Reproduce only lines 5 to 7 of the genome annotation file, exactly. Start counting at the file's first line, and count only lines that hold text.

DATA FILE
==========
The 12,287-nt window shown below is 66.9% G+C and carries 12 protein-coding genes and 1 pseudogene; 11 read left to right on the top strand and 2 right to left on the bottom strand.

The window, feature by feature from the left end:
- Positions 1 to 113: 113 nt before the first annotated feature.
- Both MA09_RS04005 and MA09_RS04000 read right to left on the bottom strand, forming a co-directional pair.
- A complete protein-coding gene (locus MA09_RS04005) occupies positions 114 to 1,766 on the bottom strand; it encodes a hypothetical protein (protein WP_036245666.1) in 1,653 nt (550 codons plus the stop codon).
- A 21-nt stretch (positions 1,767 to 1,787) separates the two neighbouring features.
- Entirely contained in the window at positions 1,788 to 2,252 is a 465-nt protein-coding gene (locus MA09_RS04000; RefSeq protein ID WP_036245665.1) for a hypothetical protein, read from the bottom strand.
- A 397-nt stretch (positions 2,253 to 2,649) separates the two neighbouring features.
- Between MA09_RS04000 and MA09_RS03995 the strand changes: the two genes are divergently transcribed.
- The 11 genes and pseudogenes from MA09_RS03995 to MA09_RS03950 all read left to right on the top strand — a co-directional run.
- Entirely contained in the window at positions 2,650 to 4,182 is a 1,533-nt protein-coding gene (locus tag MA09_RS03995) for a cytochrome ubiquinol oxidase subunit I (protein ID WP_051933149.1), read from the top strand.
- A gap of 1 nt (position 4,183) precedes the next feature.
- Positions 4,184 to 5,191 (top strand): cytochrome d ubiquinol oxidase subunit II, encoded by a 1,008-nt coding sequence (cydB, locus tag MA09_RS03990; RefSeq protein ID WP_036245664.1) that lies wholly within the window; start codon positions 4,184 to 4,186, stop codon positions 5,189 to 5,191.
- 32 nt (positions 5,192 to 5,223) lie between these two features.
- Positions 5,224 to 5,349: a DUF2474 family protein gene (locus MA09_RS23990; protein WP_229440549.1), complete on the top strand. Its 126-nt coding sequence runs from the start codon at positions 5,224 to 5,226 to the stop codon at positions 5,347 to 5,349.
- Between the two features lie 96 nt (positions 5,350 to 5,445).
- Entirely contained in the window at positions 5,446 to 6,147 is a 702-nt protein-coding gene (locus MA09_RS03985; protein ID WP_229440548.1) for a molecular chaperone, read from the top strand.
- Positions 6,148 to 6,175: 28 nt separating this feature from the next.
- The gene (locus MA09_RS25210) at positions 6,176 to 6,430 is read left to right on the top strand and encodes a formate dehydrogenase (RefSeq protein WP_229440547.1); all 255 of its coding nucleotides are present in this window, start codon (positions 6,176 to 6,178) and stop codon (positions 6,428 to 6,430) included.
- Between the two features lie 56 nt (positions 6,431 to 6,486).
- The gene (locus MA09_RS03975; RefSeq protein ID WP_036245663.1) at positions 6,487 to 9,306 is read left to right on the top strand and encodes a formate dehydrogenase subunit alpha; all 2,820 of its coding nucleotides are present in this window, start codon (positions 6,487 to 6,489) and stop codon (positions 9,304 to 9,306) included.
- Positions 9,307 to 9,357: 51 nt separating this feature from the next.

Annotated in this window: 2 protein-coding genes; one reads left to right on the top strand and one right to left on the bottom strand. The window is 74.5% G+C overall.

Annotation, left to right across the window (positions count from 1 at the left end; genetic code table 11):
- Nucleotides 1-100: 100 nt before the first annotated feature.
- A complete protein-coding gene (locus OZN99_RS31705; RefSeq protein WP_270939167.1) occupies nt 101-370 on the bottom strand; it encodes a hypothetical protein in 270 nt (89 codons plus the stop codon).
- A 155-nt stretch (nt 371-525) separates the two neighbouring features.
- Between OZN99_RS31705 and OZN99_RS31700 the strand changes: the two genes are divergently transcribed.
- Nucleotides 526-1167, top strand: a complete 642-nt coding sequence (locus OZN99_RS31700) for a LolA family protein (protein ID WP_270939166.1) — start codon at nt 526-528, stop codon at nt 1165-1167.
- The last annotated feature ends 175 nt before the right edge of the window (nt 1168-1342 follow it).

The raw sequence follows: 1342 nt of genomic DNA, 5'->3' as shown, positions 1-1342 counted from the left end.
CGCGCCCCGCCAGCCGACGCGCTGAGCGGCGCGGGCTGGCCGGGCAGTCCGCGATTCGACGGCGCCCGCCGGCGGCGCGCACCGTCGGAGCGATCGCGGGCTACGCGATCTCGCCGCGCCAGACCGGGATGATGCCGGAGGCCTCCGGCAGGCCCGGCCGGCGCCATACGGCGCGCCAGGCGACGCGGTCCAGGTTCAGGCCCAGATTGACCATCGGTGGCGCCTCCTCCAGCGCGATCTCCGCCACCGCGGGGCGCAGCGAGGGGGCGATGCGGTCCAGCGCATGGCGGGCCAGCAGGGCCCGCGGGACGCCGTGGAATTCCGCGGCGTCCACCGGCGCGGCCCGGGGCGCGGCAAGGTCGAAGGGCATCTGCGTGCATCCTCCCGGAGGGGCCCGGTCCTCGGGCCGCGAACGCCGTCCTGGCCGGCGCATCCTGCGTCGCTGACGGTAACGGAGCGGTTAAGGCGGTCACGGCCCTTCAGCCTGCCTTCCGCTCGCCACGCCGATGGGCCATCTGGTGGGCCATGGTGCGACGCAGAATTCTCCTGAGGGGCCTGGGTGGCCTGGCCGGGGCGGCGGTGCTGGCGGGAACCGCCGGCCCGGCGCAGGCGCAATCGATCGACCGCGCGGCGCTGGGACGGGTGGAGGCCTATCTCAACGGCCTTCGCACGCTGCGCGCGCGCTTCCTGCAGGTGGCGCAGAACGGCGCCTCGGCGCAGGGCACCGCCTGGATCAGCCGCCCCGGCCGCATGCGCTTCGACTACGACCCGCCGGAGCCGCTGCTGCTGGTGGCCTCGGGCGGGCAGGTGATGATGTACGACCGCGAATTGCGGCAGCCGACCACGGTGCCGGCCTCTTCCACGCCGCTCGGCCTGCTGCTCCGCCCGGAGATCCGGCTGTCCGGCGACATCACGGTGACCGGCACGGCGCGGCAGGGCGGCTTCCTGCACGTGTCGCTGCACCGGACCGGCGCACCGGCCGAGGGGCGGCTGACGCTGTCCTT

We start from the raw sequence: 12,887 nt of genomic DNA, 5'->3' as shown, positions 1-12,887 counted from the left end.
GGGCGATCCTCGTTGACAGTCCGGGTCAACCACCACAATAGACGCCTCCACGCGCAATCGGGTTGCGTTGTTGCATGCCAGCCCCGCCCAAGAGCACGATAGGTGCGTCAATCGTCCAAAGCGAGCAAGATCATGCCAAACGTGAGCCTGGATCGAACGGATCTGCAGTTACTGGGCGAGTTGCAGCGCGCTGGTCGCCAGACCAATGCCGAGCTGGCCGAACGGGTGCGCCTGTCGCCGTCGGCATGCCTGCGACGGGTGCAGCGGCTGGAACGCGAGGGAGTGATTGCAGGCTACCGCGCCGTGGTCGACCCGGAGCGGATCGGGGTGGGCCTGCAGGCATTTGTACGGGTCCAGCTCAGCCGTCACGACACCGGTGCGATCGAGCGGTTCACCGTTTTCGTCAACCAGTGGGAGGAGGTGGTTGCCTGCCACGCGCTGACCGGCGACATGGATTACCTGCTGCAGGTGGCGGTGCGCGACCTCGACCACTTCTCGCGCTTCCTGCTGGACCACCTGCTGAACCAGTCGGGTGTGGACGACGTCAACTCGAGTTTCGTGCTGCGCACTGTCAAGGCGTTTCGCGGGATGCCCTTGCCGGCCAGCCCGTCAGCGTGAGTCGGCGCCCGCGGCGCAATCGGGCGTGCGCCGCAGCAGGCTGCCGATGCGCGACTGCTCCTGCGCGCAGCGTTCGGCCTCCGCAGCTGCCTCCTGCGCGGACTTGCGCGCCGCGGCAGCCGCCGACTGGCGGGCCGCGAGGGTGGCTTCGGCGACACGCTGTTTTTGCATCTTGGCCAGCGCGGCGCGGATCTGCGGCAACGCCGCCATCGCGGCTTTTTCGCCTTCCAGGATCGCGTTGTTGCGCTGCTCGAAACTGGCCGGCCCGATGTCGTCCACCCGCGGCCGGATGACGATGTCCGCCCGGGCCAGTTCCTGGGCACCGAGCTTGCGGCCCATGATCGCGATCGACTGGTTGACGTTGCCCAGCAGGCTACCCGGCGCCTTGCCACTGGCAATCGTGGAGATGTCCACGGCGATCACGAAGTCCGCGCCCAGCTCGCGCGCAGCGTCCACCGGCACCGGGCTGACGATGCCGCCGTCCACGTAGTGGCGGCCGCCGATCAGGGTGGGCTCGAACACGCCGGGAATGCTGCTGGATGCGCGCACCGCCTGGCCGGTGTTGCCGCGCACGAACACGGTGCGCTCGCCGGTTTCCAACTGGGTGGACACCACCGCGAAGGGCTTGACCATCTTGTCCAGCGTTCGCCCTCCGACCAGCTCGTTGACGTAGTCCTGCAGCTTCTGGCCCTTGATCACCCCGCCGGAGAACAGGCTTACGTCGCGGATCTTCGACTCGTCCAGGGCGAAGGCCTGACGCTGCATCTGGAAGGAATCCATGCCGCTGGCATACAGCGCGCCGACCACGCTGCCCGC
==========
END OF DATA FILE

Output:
- A complete protein-coding gene (locus MA09_RS04005) occupies positions 114 to 1,766 on the bottom strand; it encodes a hypothetical protein (protein WP_036245666.1) in 1,653 nt (550 codons plus the stop codon).
- A 21-nt stretch (positions 1,767 to 1,787) separates the two neighbouring features.
- Entirely contained in the window at positions 1,788 to 2,252 is a 465-nt protein-coding gene (locus MA09_RS04000; RefSeq protein ID WP_036245665.1) for a hypothetical protein, read from the bottom strand.